A research team designed a ‘drinkable book’ with killing bacteria properties that can restore water’s purity by up to 99.9 percent. The unusual device employs nanotechnology and was designed by researchers at McGill University, Canada, and University of Virginia, in the U.S.
Although the nanoparticles in its pages were obtained from silver, the book is not expensive. That’s why researchers hope that it may be employed in developing countries where water scarcity is a real problem.
Every page of the book can be pulled out and placed in a special device where water can be poured. A single page can filter about 100 liters of contaminated water, researchers said, so a single book can last for several years before running out of pages. The book is also of practical use because it contains useful pieces of advice on water safety.
Theresa Dankovich was the one who came up with the idea when she was studying metal properties in cleaning water during her doctoral studies. She found that nano-technology can be used to embed micro particles of silver in filter paper that can later be used to recycle waste water.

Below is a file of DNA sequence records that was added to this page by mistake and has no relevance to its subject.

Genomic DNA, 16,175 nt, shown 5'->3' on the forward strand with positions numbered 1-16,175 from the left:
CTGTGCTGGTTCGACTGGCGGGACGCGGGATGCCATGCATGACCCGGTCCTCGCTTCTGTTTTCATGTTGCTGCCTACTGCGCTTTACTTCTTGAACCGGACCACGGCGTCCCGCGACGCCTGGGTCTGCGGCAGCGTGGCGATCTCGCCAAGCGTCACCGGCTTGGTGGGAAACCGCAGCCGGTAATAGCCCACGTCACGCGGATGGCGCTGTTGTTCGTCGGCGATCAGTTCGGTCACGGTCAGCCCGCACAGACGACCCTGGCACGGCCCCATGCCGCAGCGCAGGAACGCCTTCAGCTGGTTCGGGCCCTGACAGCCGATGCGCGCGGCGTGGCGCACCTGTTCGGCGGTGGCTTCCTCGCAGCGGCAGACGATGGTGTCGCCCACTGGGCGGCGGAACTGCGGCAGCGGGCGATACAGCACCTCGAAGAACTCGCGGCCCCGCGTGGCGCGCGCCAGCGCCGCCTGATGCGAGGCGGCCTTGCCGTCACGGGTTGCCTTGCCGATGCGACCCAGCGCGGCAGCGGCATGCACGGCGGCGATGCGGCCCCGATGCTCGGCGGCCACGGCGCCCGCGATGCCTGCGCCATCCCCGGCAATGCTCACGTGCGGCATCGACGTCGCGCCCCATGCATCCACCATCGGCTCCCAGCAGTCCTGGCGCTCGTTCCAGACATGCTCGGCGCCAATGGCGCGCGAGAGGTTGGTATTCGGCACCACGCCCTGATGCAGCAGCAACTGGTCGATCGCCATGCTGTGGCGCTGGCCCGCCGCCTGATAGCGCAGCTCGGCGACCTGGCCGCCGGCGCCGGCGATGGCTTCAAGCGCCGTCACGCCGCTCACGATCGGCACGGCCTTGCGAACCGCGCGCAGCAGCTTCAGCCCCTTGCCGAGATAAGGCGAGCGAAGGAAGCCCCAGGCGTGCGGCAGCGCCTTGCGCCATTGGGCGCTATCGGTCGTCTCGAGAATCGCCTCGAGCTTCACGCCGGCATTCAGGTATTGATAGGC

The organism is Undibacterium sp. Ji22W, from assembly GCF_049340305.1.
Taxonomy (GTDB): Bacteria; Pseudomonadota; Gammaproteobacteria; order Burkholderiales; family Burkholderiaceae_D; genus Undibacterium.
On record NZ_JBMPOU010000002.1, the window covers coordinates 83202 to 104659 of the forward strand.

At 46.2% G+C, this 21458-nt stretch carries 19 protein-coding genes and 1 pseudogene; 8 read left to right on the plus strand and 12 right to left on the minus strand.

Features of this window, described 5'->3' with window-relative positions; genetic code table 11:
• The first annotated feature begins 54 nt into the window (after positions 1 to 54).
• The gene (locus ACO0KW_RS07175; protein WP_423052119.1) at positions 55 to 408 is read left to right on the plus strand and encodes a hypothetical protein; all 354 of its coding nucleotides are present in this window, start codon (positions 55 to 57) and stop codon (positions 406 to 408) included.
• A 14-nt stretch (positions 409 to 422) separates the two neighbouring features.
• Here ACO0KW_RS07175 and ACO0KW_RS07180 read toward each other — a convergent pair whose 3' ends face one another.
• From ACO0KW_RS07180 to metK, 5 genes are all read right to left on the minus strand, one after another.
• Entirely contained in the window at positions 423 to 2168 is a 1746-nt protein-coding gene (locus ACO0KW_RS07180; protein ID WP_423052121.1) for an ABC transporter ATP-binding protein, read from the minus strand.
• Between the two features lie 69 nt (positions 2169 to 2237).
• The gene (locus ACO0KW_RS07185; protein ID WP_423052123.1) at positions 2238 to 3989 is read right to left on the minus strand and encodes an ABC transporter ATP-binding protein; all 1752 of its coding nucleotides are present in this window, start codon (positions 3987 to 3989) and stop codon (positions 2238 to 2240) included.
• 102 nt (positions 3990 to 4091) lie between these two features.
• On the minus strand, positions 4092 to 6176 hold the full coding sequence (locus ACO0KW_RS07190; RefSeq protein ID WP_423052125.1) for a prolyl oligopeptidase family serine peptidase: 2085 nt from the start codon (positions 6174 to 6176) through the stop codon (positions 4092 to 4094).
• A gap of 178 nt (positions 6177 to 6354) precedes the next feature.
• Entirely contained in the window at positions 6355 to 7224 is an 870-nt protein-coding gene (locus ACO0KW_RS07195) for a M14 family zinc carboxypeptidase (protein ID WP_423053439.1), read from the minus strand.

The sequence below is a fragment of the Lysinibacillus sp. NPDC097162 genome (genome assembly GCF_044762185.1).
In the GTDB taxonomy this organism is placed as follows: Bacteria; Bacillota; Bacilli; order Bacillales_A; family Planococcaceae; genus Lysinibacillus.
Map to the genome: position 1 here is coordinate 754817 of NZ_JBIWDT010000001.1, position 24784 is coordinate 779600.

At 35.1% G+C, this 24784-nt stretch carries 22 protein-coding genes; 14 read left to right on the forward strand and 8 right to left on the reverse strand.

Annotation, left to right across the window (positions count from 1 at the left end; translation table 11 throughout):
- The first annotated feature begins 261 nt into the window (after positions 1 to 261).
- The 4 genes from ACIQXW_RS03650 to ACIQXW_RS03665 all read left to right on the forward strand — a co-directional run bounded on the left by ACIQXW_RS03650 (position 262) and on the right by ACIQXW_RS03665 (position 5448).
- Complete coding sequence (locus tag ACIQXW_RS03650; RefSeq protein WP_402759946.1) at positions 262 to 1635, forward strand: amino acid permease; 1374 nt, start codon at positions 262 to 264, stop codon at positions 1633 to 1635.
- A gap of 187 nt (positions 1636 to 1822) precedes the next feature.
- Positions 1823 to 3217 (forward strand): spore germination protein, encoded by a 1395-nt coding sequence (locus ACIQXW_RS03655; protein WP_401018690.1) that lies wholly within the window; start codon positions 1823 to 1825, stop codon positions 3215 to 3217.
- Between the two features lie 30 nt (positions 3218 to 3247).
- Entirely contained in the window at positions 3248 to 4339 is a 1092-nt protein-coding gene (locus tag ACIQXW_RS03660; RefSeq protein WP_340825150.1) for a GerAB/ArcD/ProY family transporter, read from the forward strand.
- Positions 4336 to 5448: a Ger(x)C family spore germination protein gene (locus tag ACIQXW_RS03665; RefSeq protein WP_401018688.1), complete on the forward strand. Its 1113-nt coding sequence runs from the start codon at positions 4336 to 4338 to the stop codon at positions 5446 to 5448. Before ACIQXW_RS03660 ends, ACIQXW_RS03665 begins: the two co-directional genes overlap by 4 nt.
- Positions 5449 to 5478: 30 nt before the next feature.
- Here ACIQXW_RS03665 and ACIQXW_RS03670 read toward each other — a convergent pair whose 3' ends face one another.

The method is both inexpensive and easy to use. Additionally, the owner of the book can carry it around and use the filter whenever necessary. Ms. Dankovich dubbed the book the “Drinkable book.” It is the first time someone thought of mixing filter paper with silver particles to obtain a water filter.
People have known for ages that silver can purify water. Some grandmas even now use a silver coin in a jar of water to purify it. But Ms. Dankovich learned that the same metal can be used to filter water in a more unconventional way. Silver particles proved highly effective in eliminating bacteria and harmful viruses from drinking water in various locations.
She continued the research at University of Virginia where she perfected the method of purifying water by adding another metal – copper. Next, Ms. Dankovich traveled to several Haiti and African states including Ghana, Kenya and South Africa to test the method.
She explained that in Africa her team has the possibility of collecting real contaminated water and use it to test the filter. In the U.S. and Canada they only had intentionally contaminated water in a laboratory for testing purposes.
Researchers recall that they took samples of dirty water from a ditch nearby an elementary school. That ditch collected raw waste water from the nearby facilities. Ms. Dankovich said they had tested the water and found millions of bacteria. But the sample was perfect for their purposes.
“But even with highly contaminated water sources like that one, we can achieve 99.9% purity with our silver- and copper-nanoparticle paper,”
the researcher added. She also stated that after using the filter the water had a purity comparable to the U.S. drinking water.
Image Source: Superego Clothiers